Deok-ki is now a powerful man in the court of the King and his greed is pushing him even further up the ladder. That doesn’t stop the memories from flooding back when he comes face to face once again with Seol-rang.

Secrets have a way of changing everything one believes!

Jun as Seol-hee is a head strong eighteen year old girl who loves adventure. That is until adventure becomes her reality when family secrets are spilled and she must decide on her course of action. Receiving the Asia Rising Star Award at the 12th Annual New York Asian Film Festival in 2013, it is clear this young lady will be seen again. I certainly hope so as I enjoyed her performance very much in this film.

Jeon as Seol-rang has the task of raising and teaching Seol-hee knowing that someday the two women would have to accept a fate for one of them. Portraying such an intense person, Jeon adds the extra task of portraying her character blind. Wearing a mother’s heart on her sleeve isn’t something she can do but it’s there in every move she makes.

Lee as Deok-ki is no surprise to me. He has been in such films as HERO (2007), G.I. JOE: Rise of the Cobra, RED 2 and Rush Hour 4. The two films he did that won me over are the role of Park Chang-yi in THE GOOD, THE BAD, THE WEIRD (2008) and I SAW THE DEVIL (2010). Comedy, drama or horror, Lee grabs a role and doesn’t let you forget his talent or his face for one second.

Other cast include: Kyeong-yeong Lee as the Master, Jun-Ho Lee as Yool, Tae-woo Kim as Jon-bok and Soo-an Kim as Goo-Seul.

WELL GO USA ENTERTAINMENT has once again brought the best in action and independent films from the United States and around the world. WELL GO’s titles can be seen in theatres as well as digital subscription and VOD as well as broadcast television. For more of what they have to offer please visit www.wellgousa.com.

TUBS OF POPCORN: I give “Memories of the Sword” four tubs of popcorn out of five. I absolutely love so much about this film but foremost is the cinematography. There are long shots in slow motion that are so beautiful in the midst of such sadness. It’s the mash of these two emotions that bring the viewer into the film entirely.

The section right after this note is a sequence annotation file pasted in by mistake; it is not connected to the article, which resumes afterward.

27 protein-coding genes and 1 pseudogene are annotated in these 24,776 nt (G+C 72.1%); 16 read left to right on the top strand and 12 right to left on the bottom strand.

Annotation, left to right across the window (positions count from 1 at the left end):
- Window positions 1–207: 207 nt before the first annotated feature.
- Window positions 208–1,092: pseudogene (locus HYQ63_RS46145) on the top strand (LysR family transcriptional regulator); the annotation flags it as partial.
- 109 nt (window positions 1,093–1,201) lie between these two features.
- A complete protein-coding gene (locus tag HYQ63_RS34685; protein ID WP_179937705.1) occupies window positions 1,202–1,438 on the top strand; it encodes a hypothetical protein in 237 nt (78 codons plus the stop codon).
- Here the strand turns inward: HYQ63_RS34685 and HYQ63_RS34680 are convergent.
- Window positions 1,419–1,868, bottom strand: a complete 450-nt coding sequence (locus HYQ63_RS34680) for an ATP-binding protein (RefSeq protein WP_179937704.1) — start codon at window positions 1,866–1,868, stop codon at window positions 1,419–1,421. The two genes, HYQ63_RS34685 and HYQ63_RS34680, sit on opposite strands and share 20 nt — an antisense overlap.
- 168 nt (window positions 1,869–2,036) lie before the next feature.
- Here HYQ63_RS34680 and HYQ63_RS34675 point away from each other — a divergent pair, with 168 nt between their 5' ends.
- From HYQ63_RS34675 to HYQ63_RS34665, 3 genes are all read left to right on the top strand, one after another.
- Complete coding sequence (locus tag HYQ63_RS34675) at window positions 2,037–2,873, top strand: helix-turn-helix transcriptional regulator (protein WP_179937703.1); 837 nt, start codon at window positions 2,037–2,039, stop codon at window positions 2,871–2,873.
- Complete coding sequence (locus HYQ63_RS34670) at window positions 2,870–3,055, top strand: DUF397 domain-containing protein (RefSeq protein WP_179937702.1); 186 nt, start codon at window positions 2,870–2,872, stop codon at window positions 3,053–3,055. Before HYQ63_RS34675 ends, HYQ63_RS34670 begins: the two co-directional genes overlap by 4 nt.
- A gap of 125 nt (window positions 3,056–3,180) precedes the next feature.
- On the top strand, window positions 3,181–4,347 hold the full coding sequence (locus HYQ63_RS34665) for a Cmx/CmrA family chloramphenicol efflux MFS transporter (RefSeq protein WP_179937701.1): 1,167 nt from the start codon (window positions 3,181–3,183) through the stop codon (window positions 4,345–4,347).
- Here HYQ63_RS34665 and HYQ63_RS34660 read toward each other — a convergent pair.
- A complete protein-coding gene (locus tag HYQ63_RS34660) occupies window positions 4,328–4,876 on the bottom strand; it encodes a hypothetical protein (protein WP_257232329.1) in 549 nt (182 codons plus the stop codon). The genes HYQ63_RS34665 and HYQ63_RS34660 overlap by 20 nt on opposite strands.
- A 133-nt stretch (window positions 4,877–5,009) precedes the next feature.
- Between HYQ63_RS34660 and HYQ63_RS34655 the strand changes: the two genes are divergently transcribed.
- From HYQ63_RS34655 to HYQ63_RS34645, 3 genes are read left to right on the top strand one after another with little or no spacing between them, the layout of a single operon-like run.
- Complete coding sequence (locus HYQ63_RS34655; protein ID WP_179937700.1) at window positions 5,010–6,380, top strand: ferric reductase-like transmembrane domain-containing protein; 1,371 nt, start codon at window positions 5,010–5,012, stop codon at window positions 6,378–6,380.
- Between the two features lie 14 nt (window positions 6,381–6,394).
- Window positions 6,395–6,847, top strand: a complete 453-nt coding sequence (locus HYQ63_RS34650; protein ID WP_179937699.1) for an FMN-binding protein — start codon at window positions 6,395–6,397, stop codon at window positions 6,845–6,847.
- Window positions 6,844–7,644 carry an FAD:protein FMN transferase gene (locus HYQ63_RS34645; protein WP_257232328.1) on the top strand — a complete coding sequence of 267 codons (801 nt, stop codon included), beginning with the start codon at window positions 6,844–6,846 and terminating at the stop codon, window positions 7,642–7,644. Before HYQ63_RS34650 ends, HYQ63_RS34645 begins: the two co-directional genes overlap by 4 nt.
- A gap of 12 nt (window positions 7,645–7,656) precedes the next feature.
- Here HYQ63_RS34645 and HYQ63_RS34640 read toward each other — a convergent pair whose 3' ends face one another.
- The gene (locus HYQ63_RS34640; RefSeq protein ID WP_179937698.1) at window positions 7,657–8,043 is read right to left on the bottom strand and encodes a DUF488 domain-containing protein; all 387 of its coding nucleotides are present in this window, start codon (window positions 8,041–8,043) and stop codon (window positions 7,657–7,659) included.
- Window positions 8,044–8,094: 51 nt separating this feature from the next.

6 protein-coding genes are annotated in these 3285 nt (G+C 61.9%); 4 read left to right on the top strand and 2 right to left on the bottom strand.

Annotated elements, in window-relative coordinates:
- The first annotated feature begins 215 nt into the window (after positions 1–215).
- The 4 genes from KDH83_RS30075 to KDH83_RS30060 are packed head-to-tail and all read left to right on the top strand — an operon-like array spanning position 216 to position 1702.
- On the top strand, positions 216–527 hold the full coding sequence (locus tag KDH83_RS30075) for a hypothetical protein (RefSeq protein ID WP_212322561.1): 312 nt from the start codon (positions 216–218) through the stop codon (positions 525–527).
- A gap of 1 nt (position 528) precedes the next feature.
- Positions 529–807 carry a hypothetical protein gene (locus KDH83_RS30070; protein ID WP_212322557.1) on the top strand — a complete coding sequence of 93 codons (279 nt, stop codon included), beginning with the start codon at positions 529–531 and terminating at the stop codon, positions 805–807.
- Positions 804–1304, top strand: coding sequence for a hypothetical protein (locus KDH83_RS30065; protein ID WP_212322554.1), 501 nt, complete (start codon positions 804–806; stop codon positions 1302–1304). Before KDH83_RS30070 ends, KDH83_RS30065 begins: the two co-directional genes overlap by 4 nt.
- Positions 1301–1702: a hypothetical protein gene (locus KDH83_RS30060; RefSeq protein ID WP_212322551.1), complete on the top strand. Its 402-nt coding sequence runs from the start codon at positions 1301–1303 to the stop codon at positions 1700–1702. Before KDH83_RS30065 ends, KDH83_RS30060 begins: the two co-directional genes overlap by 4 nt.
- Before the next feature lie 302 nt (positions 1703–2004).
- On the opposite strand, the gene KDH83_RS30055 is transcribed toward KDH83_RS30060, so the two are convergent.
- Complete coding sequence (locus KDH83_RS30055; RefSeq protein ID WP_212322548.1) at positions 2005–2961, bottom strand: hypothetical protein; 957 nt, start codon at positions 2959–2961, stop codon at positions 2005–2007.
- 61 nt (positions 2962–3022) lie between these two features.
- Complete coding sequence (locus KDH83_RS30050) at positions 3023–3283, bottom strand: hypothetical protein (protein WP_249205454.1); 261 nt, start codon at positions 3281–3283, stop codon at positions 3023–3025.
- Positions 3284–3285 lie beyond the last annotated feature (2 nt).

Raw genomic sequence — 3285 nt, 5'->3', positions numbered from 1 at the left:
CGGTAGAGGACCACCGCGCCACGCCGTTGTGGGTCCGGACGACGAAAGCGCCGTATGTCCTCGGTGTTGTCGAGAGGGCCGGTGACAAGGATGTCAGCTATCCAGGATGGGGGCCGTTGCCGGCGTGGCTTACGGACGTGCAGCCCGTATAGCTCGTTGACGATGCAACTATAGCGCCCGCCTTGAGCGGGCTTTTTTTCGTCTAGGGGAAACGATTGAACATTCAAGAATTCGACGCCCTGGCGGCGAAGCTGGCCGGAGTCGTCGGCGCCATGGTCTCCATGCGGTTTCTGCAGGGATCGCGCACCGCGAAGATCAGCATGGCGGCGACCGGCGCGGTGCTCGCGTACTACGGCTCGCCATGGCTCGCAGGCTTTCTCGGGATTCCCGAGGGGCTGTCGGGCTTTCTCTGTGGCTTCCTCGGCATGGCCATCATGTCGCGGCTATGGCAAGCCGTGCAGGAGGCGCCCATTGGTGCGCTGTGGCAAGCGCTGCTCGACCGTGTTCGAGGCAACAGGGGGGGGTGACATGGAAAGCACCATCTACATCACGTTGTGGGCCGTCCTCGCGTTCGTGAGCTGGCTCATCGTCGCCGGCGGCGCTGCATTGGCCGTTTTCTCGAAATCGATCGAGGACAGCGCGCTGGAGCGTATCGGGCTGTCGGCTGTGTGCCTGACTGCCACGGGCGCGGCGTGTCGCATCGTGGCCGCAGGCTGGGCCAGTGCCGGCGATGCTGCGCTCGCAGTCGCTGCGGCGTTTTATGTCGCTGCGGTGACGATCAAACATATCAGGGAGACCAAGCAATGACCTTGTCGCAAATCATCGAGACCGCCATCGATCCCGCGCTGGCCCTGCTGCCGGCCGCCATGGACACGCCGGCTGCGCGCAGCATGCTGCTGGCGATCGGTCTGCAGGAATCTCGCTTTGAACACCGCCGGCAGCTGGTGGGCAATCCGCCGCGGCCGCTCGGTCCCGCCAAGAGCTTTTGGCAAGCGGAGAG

The cast is brilliant together considering the weight lies on the main three characters. I love the resolve each shows to the part they play in the history. These three actors stay inside the character so deeply and it shows in their eyes.

The costuming, as always, is just beautiful and I mean stunningly so. In making a period piece I have always been drawn toward films that push the limits of costuming. The exquisite brilliance of the colors just dazzles me.

Director Park is also responsible for BRAVO MY LIFE! And MY MOTHER THE MERMAID and I enjoyed those films as well. He allows the viewer to become invested in characters and the story. Well done!

In the end — revenge will come!

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January 9, 2016

[USA] 'Memories of the Sword' Blu-ray Giveaway : First-come, First-served @wellgousa

Source: Hancinema.net


"Memories of the Sword" will be released on Blu-ray and DVD January 12, get a free Blu-ray copy on a first-come, first-served basis (#MemoriesOfTheSword @wellgousa).

Winners must be located in the USA. 6 copies to be won.

To win the blu-ray please send us your name and address here : hancinema.net/message.php


Available on Blu-ray and DVD from Amazon

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Guest rainmoon
On 16/11/2015 at 11:37 PM, valsava said:

This is one movie I'm looking forward to viewing when I can


yes me too .... looks really good, I'm such a sucker for these kinds of movies. The sword play ...

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January 28, 2016

“Cheese in the Trap” Kim Go Eun Praises Role Model Jeon Do Yeon

Source: Soompi by ehk38 

Kim Go Eun features in the latest issue of star and fashion magazine InStyle.

The actress, who has been receiving praise for her acting in tvN drama “Cheese in the Trap,” has a bit of praise to give herself.

“Cheese in the Trap” Kim Go Eun Praises Role Model Jeon Do Yeon

When asked to choose one person she looks up to as a role model, Kim Go Eun chooses actress Jeon Do Yeon. Kim Go Eun expresses her gratitude for Jeon Do Yeon’s mentorship while they worked on the film “Memories of the Sword” together.

“I realized what a very charming person she is as an actress and a woman,” Kim Go Eun says. “When I thought I was thinking too one-sidedly, she is a sunbae that would graciously help reorient me.”

Source (1)

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Guest adikkeluangman

[INFO] 'Memories of the Sword' JP Edition DVD/Blu-ray to be released on June 3, 2016! (Junho) 


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Guest adikkeluangman

[INFO]「Memories of the Sword」JP Edition DVD debuts @ #10 on Oricon Daily Overall DVD & #3 on Movie DVD Ranking (6/2)

via 2pmalways